One-third of Brazilian cities have 10 or fewer ventilators


As the coronavirus spread worsens, authorities around the world scramble to get their hands on ventilators — equipment that takes over the breathing process when lungs are no longer capable. For severe Covid-19 patients, these machines offer the best chance of survival.

In Brazil, though every municipality has at least one ventilator, nearly 50 percent of all machines are located in state capitals, according to Health Ministry data. Five cities (Brasília, Recife, Belo Horizonte, São Paulo, and Rio de Janeiro) concentrate 26 percent of all machines, while 861 municipalities have only one. Whereas Brasilia has one respirator for every 1,420 citizens, the rate in states such as Piauí and Maranhão drops to one for 7,000 people. The northern state of Amapá has the worst supply in the country, with one respirator for every 9,122 residents.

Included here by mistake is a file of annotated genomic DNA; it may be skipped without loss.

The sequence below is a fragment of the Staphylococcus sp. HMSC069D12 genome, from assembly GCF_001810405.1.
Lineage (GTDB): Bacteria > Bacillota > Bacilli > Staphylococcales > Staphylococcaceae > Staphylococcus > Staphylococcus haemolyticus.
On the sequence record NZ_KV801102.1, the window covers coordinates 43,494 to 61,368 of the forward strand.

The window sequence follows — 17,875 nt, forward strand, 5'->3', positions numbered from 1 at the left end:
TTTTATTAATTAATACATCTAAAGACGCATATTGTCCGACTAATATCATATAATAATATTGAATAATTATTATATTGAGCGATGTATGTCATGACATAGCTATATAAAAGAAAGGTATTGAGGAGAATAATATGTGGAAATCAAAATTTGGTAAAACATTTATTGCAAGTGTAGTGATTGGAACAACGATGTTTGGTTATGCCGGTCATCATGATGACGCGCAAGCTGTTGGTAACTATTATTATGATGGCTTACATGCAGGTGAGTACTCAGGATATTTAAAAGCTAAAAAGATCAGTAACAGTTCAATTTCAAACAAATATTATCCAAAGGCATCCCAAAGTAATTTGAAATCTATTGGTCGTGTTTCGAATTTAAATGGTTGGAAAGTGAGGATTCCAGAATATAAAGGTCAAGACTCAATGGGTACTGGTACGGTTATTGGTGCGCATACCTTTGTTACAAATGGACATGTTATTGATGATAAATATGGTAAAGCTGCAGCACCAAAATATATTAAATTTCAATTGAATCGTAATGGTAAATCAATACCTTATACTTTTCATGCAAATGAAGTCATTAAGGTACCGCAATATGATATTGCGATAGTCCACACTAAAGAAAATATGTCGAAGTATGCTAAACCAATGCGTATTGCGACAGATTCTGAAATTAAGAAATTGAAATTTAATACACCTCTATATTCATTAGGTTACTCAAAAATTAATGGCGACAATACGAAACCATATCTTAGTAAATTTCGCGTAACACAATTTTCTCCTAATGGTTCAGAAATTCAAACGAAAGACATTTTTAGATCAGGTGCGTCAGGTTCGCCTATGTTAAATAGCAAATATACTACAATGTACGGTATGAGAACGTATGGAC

On Thursday, Health Minister Luiz Henrique Mandetta announced the government aims to procure 17,000 new ventilators. “We have already anticipated a possible purchase of 8,000 units,” said Mr. Mandetta. Though only 5 percent of all Covid-19 cases require the use of ventilators, a study by Argentine pulmonologist Gustavo Zabert — president of the Latin American Thoracic Society (ALAT) — shows that Brazil will suffer a shortage in only three days should the number of infections mount to 2,300 per 1 million inhabitants.